Takin’ in the view

31 05 2016


Handsome pony … stunning view of McKenna Peak and Temple Butte across Spring Creek Basin.

Yep, must be mustang country.


Happy post-Memorial Day! Thanks to our vets for your service!

Fire on gold

30 05 2016


Lovely Tesora shines against Knife Edge, lit up by the setting sun. Check out that wind knot! Pretty impressive for a little girl. 🙂


29 05 2016

Claret cup cacti blooms.


Soft and prickly – (part of) the beauty of nature’s deserts. 🙂 Claret cup cacti are among my favorites.

Who goes anywhere near here?

28 05 2016


Ever vigilant, Storm guards his family from all intruders – even little ones.

Meeting Prongs

27 05 2016

I was just walking along when …

Pronghorn buck in Spring Creek Basin.

This pronghorn buck was napping when I crested a little hill and saw him. He stood up, and I stood still. Apparently, he didn’t detect a threat, so he laid back down.

Pronghorn buck in Spring Creek Basin.

Note: All the little red bits are blooms of claret cup cacti, which seem particularly spectacular – and prolific – this year.

Pronghorn buck in Spring Creek Basin.

These photos all are significantly cropped. Pronghorns are much warier of intrusions by two-legged intruders than the mustangs. 🙂

Interesting trivia:

They’re the fastest North American land mammal – actually, the fastest in the entire Western Hemisphere, according to Wikipedia.

Wyomingites call pronghorns “speed goats.”

Pronghorns are not antelope, which is why it’s correct to call them pronghorns (pronghorn/pronghorns for plural animals? that’s one I’m not sure about).

Pronghorns prefer crawling under fences to jumping over them, which is why wildlife-friendly fencing that takes elk calves and deer fawns into consideration also considers this knowledge about pronghorn behavior – stringing the lowest wire strand at least 18 inches off the ground.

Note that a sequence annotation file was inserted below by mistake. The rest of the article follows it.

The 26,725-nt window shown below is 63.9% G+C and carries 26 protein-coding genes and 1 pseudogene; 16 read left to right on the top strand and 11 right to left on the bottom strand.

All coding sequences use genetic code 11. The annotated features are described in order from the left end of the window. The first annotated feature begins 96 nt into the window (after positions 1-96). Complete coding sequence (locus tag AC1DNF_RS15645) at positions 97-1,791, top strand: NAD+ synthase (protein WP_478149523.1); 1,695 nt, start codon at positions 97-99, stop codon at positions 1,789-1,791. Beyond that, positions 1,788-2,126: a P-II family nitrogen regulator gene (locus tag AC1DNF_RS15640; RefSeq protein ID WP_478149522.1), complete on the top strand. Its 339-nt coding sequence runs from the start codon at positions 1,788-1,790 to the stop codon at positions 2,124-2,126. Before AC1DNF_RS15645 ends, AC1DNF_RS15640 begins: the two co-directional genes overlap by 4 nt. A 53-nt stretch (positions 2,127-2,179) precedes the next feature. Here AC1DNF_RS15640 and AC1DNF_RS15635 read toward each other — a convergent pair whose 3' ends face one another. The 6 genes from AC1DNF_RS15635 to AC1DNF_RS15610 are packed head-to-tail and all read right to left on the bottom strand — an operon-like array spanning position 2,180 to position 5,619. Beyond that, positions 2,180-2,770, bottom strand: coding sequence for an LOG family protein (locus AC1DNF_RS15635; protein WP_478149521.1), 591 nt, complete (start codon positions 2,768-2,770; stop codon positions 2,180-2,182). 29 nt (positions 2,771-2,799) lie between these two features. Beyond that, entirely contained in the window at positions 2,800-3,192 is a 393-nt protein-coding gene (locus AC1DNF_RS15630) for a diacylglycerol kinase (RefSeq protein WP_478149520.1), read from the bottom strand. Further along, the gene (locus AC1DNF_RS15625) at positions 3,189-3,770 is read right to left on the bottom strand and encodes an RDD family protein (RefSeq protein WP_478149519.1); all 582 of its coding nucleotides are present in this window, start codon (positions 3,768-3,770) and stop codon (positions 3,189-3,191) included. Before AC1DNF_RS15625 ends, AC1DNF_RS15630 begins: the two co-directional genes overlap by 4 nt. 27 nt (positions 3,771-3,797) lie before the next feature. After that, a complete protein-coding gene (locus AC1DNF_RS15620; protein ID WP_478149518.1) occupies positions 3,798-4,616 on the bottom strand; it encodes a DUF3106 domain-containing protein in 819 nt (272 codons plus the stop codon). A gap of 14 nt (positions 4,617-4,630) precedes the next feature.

Pronghorns aren’t currently hunted in Disappointment Valley because their population is low (likely *because of* previous hunting). They seem to be working toward recovery because while they’re infrequently seen, they ARE seen.

Visit Wikipedia for more information about these cool mammals.

A fantastic book (thanks, David Temple!) is Built for Speed: A Year in the Life of Pronghorn.

Warm shoulder

26 05 2016

Tesora and Ty


Ty seems to be asking Tesora for some help with the gnats. The blasted (and blasting) wind is a big help to keep them at bay, but they’re still aggravating little buggers.

25 05 2016



Chrome in all his wild handsomeness, right down to his sweet little mustachio and chewing on a sprig of grass!

Determined in Disappointment

24 05 2016

Tenaz and Bounce


Young stallion Tenaz takes his duties very seriously. Elder Bounce seems to just want some company.

Something beautiful

23 05 2016



Pretty Temple keeps an eye on visitors while grazing in a “high forest” in Spring Creek Basin. The shade really “blued” her grey.

Note the pretty yellow wildflower. Ours are blooming in the high desert. 🙂


22 05 2016



Please indulge another pic of handsome Bounce with Knife Edge in the background. It’s not as prominent, perhaps, as McKenna Peak or Temple Butte or Round Top or Brumley Point or the La Sal Mountains of Utah, shining beyond our northwestern borders. But it is long and low and weathered – especially noticeable in this late-spring, late-afternoon light – and especially with a handsome mustang in its foreground.